A car with self healing abilities, love and travel all found in "The Red Car."
On a lark, Leah, while attending a prestigious private college tells the class nerd that she would relieve his virginity problem for one hundred dollars. Class dork immediately runs to an ATM, coughs up the money and the two have a quick session which Leah unexpectedly finds herself enjoying. Unfortunately, he later decides that their little tryst violated the honor code at this apparently strict institution. He turns the two of them in to the administration. Before action can be taken Leah packs up and sneaks out of college in the middle of the night, then transfers to a large public university.
Leah receives a call that Judy, her former boss and mentor and possibly her lover, though Leah is clearly heterosexual, in San Francisco, has died in an automobile accident. As we work through the back story it seems that Judy had taken Leah under her wing. The two of them had enjoyed long lunches together, lots of alcohol, and Judy was never hesitant to offer Leah advice, on marriage and career. She was the one who insisted Leah could write and should leave to pursue her true calling. During her time working for Judy, Judy purchased a red sports car—make and model unknown—which Judy claimed she had always wanted. Leah felt a horrible premonition about the sports car and was afraid to ride in it. Eventually Leah takes Judy’s advice and leaves San Francisco to pursue a masters degree in creative writing with Jody’s blessing.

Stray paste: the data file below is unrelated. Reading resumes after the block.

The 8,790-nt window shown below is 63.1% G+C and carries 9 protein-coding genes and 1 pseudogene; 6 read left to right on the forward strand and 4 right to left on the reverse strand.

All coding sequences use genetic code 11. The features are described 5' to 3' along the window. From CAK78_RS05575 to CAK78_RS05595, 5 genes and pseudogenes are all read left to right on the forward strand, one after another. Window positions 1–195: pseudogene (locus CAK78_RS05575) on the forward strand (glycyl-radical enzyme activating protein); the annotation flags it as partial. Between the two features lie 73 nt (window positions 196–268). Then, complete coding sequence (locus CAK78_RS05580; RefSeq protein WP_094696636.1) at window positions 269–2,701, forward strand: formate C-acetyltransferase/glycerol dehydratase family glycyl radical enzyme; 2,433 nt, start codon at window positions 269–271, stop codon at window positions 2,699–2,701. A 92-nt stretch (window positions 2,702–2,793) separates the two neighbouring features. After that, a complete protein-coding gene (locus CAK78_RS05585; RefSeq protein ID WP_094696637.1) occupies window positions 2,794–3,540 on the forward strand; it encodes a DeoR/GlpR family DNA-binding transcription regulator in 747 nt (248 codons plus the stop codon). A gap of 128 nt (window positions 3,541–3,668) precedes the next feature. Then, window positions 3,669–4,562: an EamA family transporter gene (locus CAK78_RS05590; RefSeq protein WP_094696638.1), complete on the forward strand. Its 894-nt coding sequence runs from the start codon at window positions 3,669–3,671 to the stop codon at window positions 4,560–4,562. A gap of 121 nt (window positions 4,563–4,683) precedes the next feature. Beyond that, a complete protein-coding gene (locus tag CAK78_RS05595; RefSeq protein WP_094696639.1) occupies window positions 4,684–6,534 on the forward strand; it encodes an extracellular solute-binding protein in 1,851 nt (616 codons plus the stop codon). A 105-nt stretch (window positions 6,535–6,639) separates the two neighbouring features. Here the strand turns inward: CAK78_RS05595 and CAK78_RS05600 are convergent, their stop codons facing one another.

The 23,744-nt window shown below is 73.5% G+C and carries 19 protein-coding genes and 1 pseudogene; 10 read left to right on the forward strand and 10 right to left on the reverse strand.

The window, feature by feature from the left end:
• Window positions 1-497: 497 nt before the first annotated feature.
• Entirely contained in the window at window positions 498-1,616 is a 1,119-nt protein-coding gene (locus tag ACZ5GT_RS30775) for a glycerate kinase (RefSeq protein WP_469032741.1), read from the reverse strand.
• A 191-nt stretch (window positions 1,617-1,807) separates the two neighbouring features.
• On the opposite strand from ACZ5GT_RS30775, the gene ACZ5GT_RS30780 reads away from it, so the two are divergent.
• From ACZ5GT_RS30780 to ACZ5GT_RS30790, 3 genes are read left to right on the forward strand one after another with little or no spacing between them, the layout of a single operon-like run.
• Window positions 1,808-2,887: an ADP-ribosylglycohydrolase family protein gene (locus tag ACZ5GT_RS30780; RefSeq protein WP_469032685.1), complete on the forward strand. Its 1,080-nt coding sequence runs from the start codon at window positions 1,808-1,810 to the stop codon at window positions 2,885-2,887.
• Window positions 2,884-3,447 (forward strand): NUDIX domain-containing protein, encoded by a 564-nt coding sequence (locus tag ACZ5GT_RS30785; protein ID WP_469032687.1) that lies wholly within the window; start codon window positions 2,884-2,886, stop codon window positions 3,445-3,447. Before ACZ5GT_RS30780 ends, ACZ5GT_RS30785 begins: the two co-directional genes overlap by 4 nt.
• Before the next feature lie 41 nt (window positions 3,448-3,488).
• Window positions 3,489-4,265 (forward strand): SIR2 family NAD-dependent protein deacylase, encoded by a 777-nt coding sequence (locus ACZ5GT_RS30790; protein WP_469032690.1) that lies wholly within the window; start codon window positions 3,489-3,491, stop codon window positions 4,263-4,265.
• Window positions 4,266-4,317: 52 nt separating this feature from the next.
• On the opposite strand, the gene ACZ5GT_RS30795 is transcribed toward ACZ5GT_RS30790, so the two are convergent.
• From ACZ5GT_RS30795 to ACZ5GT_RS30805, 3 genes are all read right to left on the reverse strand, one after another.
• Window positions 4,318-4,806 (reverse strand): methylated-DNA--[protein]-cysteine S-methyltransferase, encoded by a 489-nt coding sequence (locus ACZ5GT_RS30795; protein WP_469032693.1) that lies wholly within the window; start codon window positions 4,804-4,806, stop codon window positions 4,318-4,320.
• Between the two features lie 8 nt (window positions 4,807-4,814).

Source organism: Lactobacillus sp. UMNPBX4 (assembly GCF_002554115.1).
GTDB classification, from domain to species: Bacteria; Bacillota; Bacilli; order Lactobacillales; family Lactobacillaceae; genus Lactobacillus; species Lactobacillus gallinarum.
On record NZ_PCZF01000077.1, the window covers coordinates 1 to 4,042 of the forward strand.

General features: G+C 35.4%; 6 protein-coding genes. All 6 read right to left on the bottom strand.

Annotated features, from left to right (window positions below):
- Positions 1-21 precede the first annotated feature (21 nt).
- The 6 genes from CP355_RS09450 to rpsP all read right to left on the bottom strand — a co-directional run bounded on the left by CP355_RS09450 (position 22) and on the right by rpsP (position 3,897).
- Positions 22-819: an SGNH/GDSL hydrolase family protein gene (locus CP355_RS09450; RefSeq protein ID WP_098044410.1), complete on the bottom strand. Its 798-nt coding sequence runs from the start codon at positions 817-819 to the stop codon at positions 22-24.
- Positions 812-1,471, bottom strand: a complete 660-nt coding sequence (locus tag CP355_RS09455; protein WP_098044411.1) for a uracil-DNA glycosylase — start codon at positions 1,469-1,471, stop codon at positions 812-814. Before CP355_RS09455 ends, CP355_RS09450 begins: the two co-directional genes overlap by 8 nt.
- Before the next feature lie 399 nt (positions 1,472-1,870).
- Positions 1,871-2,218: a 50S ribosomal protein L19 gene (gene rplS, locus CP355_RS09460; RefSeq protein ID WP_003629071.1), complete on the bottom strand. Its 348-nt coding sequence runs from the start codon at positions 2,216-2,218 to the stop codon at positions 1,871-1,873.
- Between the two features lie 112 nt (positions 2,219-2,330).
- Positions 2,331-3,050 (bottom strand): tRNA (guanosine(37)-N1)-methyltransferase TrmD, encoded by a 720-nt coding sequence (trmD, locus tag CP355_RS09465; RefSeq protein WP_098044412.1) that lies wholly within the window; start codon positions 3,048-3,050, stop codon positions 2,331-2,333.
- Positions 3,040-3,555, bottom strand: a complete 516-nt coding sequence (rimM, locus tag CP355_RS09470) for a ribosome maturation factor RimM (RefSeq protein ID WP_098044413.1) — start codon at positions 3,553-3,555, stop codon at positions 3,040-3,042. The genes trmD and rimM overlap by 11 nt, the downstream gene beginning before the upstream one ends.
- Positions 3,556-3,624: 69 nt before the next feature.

The caller from San Francisco tells Leah that Judy left her some money and the car. The funeral was to be the next day and the company Leah worked for has already paid for a first-class plane ticket. When Leah tells Hans she has to leave, the over-dependent Hans nearly chokes her to death, but she escapes to the airport. On arrival in San Francisco, Leah has two sexual contacts the very first day and the story is off and running.
The book lost me when Leah visits the auto repair shop where her new car has been smashed in the deadly accident. She is told that it will take some time to fix, but it won’t cost her anything to repair because its covered by insurance. Then miraculously the next day the car fixes itself.
I guess this is symbolic of Leah’s renewal in her return to San Francisco, which she loves. After all the book is not intended as a mystery or a thriller, but still I lost interest at that point. Give me a vision – even a ghost – but not a car that fixes itself.
Leah’s adventures continue in California and the reader hopes that she does not go back to her jerk of a husband, although Dermansky leaves Leah’s future in the air as the book concludes. The constant “conversations” with the dead Judy, start out charming, get tiring, but without them this would only be a long short story. Her sentences are choppy, short, and mimic Leah’s scattered thoughts. Again, cute at first, then a drag. Save your money unless you are really into the psychologically strange.
Steve E Clark is a New York Times Best Selling Author of Justice Is for the Lonely and Justice Is for the Deserving. Kristen Kerry Novels Of Suspense. You can purchase his books via his site at www.SteveClarkAuthor.com/BuyBook or request it at your local book store. Want to know more about Steve Clark or read more reviews? Check him out www.SteveClarkAuthor.com
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